The Rules

As a first-time novelist, I have a love-hate relationship with the idea of “rules” in writing.

There are no rules. Rules are meant to be broken. Make your own rules. Trust your gut.

On the other hand: Fiction writing has certain techniques–let’s admit it, rules. Learning those techniques can make one’s writing better.

On the other-other hand (I love that other-other hand): If you’ve ever been in a writing program or a writing workshop, many of the things people tell you not to do have been done before. (By very talented people, with great care, but nonetheless.)

As they say, You have to learn the rules before you can break them.

I’ve started a little project to reread books that break the rules. My goal: Find out how certain authors get away with rule-breaking.

At the moment, I’m a little over 100 pages into Salman Rushdie’s Midnight’s Children. Here’s one rule Rushdie flouts: A first-person narrator can only relate the things he or she sees/hears/tastes/smells/feels. The main character, Saleem Sinai, has so far narrated more than 100 pages covering events that happened before his birth–in great detail, much more so than could be accounted for by his having heard family stories. Rushdie explains this simply: The narrator reveals that he has a supernatural ability to know everything.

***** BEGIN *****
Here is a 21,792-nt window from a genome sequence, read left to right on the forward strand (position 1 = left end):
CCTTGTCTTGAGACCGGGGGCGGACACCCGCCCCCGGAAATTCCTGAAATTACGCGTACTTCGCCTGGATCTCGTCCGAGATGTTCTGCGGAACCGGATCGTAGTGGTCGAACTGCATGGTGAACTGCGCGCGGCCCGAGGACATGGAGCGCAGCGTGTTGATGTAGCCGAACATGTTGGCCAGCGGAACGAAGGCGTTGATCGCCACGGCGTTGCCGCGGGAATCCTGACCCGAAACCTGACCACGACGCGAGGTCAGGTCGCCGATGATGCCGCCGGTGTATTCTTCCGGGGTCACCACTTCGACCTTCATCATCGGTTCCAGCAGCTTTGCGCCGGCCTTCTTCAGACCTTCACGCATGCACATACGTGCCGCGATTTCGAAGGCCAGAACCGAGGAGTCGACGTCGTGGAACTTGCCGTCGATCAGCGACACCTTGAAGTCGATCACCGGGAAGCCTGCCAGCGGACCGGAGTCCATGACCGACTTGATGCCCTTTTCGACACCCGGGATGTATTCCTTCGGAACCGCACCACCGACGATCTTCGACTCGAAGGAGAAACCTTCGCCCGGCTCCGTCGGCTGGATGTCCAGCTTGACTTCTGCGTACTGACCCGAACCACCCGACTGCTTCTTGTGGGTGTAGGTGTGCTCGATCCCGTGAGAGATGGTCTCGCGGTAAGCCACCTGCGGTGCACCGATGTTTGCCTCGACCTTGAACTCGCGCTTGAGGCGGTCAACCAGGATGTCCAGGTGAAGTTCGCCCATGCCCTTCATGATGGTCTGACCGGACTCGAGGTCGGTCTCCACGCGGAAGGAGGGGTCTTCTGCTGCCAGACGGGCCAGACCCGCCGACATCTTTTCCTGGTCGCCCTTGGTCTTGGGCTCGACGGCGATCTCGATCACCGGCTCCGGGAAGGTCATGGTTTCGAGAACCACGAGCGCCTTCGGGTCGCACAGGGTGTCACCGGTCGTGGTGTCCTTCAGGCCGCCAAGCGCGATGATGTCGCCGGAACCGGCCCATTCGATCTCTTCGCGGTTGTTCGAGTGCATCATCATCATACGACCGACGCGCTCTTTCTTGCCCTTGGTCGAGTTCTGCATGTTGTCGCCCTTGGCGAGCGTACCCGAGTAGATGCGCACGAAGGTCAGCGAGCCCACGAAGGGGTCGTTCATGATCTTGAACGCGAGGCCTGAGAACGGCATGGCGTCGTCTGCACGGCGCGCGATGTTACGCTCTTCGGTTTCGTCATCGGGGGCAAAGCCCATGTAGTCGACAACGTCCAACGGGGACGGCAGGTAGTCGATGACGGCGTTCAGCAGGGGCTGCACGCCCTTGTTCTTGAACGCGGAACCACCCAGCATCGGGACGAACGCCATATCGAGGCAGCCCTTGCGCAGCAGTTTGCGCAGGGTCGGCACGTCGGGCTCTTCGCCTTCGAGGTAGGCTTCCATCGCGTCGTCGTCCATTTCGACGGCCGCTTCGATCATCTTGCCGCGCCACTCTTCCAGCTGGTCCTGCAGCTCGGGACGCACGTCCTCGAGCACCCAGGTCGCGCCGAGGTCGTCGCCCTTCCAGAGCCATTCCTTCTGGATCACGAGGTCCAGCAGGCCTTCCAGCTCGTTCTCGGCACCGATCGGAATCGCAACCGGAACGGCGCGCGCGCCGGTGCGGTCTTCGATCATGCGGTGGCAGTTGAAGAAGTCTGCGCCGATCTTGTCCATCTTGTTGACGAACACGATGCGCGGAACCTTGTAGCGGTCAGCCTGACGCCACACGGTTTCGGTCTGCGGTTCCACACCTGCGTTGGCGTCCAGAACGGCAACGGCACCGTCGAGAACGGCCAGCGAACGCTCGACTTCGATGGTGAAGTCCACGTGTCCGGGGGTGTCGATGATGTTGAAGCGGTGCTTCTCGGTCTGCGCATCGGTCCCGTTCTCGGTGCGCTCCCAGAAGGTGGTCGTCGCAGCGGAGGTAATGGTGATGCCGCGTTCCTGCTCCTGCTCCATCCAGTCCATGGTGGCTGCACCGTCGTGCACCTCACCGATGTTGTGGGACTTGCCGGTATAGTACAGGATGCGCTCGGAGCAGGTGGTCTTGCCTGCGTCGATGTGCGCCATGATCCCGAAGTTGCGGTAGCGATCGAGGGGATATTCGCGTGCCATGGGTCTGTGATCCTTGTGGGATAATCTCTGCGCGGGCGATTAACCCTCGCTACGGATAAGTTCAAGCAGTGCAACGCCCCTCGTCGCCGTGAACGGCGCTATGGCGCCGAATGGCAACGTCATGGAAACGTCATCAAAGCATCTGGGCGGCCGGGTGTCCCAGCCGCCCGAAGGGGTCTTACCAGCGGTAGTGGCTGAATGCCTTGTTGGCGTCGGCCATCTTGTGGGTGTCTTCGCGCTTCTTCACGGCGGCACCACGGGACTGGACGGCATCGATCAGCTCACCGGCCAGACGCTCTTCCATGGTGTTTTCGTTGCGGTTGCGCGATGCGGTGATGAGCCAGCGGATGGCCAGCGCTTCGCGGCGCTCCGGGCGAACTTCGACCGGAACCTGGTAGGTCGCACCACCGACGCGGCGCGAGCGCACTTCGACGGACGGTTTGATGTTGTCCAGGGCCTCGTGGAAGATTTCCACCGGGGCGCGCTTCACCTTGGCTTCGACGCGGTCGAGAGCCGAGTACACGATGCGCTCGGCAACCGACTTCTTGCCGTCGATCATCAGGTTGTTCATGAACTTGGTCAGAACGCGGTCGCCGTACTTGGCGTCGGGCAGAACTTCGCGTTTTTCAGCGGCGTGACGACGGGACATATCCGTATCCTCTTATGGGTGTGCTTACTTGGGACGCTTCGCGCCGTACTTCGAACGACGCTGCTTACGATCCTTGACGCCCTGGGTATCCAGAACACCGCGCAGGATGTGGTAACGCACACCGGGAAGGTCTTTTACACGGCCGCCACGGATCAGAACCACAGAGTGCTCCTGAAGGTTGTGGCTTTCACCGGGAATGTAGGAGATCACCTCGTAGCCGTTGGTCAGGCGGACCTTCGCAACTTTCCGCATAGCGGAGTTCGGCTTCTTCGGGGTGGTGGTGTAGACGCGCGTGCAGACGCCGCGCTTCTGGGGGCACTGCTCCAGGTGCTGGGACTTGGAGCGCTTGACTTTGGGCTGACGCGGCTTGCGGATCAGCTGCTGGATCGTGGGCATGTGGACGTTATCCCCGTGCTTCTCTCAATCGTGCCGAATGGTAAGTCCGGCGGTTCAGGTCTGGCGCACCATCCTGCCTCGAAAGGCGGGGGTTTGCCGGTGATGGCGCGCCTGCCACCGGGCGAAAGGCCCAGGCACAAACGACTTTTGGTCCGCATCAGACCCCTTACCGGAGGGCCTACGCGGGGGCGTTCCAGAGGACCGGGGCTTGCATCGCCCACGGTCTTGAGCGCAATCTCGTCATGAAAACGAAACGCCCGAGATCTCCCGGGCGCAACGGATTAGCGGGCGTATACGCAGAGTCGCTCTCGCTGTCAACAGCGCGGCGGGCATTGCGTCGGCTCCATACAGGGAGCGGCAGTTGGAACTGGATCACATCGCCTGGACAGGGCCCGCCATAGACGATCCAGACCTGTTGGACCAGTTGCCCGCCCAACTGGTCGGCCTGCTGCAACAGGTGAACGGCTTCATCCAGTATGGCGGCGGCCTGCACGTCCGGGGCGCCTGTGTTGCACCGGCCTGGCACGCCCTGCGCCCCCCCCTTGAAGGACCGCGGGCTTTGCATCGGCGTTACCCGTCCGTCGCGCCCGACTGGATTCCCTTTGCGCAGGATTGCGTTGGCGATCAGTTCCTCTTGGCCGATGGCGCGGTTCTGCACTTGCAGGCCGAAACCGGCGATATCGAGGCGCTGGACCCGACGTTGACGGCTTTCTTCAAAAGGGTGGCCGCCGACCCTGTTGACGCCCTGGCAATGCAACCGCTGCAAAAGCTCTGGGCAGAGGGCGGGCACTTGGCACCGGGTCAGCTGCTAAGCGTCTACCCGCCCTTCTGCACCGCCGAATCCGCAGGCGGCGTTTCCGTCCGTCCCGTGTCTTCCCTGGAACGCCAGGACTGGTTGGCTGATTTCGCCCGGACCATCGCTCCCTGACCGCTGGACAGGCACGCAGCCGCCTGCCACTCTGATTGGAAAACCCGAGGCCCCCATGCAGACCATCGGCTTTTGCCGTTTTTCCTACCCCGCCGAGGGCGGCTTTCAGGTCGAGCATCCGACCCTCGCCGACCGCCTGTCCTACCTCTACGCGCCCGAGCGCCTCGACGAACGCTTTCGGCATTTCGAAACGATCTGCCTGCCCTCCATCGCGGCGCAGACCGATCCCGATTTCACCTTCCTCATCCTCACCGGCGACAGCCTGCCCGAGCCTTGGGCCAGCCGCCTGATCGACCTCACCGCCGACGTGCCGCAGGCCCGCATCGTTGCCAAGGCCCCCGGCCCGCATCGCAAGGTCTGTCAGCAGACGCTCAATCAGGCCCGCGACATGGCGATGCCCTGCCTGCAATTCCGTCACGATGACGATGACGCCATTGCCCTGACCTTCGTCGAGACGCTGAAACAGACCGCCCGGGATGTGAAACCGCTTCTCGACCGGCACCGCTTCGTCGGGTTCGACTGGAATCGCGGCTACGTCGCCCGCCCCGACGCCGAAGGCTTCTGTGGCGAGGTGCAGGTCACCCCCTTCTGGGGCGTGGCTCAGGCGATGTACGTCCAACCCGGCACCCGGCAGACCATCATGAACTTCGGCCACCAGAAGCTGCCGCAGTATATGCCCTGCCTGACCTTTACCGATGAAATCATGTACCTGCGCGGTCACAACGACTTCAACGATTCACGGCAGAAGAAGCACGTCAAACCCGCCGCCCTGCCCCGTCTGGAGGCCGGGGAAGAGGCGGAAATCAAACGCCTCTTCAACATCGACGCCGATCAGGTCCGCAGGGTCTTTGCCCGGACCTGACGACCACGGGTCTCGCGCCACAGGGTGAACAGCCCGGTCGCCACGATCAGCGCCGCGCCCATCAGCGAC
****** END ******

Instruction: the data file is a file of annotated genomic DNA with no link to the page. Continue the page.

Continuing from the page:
Oh, of course.

Midnight’s Children is a comical, satirical, and often magical novel, and that helps Rushdie get away with his conceit of an omniscient first-person narrator. Plus, Rushdie’s book is about the birth of a nation, but it’s also about fate and the impact of history on individual lives. The point of view he chose promotes those themes perfectly.

I’ll be back with more rule-breaking from the book … In the meantime, tell me about your favorite books that “break the rules.”

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